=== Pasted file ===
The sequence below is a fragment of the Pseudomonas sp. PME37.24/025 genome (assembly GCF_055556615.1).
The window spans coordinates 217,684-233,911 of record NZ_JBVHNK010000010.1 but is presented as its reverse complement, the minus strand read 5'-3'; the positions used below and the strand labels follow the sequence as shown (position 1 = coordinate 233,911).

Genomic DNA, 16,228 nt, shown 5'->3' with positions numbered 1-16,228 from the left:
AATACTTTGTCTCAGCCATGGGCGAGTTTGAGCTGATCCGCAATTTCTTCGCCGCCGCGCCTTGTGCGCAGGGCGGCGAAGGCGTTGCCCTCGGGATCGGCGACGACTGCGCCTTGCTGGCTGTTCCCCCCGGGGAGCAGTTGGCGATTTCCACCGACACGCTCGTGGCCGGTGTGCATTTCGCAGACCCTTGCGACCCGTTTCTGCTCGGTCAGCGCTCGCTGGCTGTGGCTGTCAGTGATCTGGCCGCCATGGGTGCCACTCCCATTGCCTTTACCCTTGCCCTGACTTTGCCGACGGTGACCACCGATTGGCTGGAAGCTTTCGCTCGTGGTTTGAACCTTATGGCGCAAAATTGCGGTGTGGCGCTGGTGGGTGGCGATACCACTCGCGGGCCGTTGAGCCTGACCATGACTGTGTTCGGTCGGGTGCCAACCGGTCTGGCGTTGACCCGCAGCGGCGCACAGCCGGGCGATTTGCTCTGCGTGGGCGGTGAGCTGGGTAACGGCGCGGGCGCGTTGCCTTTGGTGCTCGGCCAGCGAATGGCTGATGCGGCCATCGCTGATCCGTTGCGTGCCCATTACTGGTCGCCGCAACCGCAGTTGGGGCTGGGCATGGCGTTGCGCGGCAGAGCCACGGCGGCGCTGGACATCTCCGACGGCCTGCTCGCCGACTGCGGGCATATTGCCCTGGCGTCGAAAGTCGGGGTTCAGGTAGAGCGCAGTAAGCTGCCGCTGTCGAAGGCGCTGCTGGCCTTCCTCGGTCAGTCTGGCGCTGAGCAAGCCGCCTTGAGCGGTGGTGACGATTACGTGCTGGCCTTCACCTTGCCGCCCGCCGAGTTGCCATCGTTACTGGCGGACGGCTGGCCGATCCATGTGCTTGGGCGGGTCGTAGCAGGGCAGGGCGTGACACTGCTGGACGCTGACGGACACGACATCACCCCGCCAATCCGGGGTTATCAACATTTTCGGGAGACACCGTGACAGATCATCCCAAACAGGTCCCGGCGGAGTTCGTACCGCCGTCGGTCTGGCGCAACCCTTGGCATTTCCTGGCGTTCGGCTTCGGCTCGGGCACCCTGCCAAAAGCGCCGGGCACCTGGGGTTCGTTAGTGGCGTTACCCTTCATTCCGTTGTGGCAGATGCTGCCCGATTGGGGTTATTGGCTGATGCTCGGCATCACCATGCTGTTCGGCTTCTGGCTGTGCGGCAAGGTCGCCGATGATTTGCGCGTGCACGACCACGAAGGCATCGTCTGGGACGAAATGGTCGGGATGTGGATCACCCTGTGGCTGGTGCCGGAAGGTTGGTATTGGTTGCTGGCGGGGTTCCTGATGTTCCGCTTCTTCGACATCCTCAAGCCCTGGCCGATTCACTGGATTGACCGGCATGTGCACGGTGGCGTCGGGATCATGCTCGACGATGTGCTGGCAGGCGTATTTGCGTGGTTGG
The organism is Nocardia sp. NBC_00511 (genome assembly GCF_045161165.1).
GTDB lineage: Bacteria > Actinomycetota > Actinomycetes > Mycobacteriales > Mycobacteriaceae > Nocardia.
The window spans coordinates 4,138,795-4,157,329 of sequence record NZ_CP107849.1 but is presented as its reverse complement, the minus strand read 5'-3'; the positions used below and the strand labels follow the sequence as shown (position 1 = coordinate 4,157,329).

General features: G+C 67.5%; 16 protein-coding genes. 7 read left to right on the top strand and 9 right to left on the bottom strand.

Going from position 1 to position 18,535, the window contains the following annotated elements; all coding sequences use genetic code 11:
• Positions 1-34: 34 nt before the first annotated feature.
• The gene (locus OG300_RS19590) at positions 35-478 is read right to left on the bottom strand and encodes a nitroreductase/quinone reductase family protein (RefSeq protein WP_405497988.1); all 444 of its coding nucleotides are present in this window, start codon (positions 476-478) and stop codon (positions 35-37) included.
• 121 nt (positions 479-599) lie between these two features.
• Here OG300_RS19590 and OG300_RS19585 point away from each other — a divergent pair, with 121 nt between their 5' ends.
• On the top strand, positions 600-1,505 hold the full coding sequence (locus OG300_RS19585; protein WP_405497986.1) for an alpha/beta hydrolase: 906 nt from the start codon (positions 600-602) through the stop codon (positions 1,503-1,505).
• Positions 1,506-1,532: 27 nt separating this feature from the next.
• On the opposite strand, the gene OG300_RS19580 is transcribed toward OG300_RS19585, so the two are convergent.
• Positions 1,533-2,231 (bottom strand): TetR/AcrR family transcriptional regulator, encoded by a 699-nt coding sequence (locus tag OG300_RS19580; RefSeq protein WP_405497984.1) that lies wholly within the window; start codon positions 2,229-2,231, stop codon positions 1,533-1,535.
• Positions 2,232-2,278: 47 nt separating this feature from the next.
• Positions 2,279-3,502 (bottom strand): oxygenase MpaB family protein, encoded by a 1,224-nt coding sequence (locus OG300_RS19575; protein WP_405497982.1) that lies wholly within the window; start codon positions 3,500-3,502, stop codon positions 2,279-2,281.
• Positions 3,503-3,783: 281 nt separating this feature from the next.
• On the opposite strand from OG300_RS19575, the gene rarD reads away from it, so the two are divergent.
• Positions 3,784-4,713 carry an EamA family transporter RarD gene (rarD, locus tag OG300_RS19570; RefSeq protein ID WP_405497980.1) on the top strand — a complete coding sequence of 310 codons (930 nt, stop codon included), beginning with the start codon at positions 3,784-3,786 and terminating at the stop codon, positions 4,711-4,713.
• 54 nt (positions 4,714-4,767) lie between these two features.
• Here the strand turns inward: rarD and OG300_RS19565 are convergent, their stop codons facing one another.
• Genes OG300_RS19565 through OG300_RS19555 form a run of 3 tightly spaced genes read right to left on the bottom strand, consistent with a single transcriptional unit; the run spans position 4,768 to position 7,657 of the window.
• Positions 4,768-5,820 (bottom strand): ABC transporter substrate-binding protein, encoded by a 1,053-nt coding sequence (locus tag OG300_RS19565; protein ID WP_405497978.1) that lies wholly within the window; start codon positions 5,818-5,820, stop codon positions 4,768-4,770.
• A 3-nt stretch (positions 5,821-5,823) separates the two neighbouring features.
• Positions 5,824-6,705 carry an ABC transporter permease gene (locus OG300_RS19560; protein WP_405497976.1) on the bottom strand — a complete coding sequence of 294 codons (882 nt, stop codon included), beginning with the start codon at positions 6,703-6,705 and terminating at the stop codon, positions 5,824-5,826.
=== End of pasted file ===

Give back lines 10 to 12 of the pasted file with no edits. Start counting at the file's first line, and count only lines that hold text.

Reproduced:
• Positions 1-34: 34 nt before the first annotated feature.
• The gene (locus OG300_RS19590) at positions 35-478 is read right to left on the bottom strand and encodes a nitroreductase/quinone reductase family protein (RefSeq protein WP_405497988.1); all 444 of its coding nucleotides are present in this window, start codon (positions 476-478) and stop codon (positions 35-37) included.
• 121 nt (positions 479-599) lie between these two features.